The project of memorizing your staple dishes is more approachable than you think, considering that most of us stick to eating 20-30 favorite foods. Before you know it, you will remember that a six-ounce chicken breast has about 140 calories, a little more than 26 grams of protein, and 3 g of fat. You will also learn to "eyeball" what six ounces of chicken breast looks like without having to put it on the food scale. It took me at least a year until I got confident at eyeballing, and that was after measuring six meals per day.
You're not there yet, so keep the scale and measuring cups close at hand. For foods generally weighed by the ounce, such as most meats, use the food scale. For foods where the calorie count is usually measured in cups or other volume-based units, use measuring cups. Determine your quantity, do the calculations, and voila! You know your macros.
Step 2. Record
You now know what your meal is "worth," at least in terms of macronutrients. For example, say you eat about a quarter-cup of almond butter and an apple when you get home from work every day. Here's how the macros would look:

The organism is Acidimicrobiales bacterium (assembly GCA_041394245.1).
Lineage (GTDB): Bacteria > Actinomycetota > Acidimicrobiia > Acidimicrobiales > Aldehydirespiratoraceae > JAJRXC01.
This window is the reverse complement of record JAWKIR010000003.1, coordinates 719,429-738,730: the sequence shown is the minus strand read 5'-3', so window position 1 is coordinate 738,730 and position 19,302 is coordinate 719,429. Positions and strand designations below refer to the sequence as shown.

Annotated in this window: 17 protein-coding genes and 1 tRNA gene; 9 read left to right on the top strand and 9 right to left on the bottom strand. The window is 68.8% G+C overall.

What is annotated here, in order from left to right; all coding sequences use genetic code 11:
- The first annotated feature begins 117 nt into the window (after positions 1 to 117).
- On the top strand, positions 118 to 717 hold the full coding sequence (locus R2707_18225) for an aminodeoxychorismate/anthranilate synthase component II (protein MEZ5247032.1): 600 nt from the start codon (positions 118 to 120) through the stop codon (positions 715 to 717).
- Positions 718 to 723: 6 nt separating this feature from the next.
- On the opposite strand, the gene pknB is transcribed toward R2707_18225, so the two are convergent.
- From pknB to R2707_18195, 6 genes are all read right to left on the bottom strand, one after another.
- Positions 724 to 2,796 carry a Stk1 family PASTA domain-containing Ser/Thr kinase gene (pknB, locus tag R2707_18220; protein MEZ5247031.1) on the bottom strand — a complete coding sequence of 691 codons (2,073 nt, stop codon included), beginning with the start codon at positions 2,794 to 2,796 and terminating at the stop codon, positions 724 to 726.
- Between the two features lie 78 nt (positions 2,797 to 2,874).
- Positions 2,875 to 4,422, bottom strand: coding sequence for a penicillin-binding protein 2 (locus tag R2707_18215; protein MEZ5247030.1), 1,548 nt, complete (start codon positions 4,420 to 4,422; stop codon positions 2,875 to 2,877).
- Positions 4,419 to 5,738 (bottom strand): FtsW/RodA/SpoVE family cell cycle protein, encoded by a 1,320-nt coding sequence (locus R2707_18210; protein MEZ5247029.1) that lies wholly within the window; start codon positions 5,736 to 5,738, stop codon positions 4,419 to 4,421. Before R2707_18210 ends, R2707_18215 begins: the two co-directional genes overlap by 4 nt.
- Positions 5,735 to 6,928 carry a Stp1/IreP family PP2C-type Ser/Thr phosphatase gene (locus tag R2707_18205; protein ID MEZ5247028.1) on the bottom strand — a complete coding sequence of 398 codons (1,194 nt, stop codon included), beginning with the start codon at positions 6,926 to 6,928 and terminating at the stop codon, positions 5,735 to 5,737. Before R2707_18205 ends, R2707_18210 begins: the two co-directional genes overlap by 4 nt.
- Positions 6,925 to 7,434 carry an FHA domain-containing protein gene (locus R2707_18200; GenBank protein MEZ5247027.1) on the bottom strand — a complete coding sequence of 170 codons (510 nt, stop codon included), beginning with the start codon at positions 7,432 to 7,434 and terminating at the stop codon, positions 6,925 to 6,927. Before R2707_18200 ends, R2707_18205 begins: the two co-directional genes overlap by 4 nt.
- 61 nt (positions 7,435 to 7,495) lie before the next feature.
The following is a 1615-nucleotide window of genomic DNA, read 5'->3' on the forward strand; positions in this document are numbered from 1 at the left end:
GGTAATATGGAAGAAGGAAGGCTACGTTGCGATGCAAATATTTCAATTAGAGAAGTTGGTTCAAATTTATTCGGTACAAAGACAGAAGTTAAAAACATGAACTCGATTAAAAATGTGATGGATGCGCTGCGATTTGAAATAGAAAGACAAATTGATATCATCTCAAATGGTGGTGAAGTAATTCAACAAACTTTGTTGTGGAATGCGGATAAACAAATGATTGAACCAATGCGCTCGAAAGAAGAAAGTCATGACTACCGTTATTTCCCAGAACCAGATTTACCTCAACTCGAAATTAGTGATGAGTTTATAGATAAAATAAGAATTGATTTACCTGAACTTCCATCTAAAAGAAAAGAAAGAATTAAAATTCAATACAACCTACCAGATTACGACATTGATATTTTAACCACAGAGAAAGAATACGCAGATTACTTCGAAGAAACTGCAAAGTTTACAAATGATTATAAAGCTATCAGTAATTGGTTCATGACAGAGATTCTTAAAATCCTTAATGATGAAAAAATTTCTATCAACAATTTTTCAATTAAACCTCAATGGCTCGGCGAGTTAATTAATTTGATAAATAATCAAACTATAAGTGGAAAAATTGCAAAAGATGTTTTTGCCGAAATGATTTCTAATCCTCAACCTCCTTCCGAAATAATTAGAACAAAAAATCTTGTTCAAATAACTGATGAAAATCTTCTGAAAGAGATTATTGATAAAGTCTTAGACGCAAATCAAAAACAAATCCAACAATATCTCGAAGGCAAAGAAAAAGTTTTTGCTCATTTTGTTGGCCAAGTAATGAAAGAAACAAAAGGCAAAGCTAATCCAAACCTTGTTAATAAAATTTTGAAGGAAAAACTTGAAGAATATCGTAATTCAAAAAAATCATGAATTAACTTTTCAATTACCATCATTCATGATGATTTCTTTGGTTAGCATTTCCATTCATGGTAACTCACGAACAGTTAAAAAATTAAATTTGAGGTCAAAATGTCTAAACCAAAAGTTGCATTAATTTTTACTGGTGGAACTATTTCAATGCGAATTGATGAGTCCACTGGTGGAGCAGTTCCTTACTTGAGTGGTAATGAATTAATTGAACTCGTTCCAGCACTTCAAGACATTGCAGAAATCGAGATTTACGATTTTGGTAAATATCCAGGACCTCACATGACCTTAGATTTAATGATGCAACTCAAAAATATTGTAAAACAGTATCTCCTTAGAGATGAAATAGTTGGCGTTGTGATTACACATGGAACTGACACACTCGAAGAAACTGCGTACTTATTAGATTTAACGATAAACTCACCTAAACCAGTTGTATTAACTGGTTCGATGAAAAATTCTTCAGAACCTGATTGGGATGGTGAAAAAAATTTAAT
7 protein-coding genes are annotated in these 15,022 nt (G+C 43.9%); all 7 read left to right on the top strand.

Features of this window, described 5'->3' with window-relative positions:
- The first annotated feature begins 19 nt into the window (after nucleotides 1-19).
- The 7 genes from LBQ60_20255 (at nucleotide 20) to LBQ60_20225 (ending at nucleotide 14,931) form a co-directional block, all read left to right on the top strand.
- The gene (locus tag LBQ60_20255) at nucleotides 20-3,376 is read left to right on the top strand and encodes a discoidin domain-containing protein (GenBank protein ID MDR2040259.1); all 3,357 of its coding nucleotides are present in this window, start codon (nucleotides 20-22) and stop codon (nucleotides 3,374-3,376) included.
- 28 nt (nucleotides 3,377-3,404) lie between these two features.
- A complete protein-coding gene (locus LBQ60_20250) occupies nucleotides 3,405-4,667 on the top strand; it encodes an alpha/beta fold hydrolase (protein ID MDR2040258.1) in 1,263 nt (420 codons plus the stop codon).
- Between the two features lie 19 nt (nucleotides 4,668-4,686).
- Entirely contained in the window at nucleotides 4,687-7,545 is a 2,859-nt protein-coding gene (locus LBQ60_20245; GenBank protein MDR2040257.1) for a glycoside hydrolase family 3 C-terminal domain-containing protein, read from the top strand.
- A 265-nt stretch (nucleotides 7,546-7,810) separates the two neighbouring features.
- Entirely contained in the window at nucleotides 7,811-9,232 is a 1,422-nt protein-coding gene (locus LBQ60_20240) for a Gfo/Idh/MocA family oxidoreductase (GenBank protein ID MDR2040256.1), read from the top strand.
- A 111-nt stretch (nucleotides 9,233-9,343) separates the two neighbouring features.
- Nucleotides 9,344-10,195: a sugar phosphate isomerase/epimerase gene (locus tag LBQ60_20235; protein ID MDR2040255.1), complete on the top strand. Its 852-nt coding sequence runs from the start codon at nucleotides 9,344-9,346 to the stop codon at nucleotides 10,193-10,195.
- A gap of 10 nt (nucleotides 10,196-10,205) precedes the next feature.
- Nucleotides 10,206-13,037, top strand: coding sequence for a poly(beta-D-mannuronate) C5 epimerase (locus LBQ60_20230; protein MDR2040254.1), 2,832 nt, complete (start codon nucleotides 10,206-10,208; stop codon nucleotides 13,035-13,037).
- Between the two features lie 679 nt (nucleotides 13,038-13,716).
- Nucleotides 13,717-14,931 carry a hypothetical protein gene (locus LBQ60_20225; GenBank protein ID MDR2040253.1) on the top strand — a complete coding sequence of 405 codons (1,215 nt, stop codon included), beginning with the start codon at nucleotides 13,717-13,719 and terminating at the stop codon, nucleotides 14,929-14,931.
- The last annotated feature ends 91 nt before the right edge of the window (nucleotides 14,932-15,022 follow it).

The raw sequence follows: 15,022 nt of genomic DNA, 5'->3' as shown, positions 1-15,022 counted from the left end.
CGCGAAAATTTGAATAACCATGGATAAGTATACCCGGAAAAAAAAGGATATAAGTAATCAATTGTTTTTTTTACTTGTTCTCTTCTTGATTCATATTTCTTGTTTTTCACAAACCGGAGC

1/4 cup Almond Butter
- Calories: 384
- Fats: 34 g
- Protein: 13 g
- Carbohydrates: 11 g
1 large Apple with skin
- Calories: 116
- Fats: 0 g
- Protein: 1 g
- Carbohydrates: 30 g
Nutritional databases can offer incredibly complex breakdowns of micronutrients, up to and including quantities of individual animo acids, but don't worry too much about those unless you have to. As you find your footing, it's OK if you stick to the big ones: calories, fats, carbs, protein.
You will quickly discover that macronutrient quantities are rarely whole numbers—no problem. Unless you want to spend more time doing math than eating, don't bother with calculating down to the hundredths of a gram. I just round down if it's .50 or below and round up if it's .51 or higher.
Once you calculate your macros—here's the key part—write them down in the notebook. Every successful businessperson knows that what gets measured gets improved. I'll also add, "What gets measured and reported improves exponentially."
This basically means that when you measure your meals and report them, your results will improve even faster because of the accountability a notebook represents.
However—and this may sound simple, but it's important—remember to jot down which food you eat each meal, not just the macros. That way, after a few weeks you can plan your weekly meals from your notes rather than having to look up every food you eat.
Step 3. Break It Down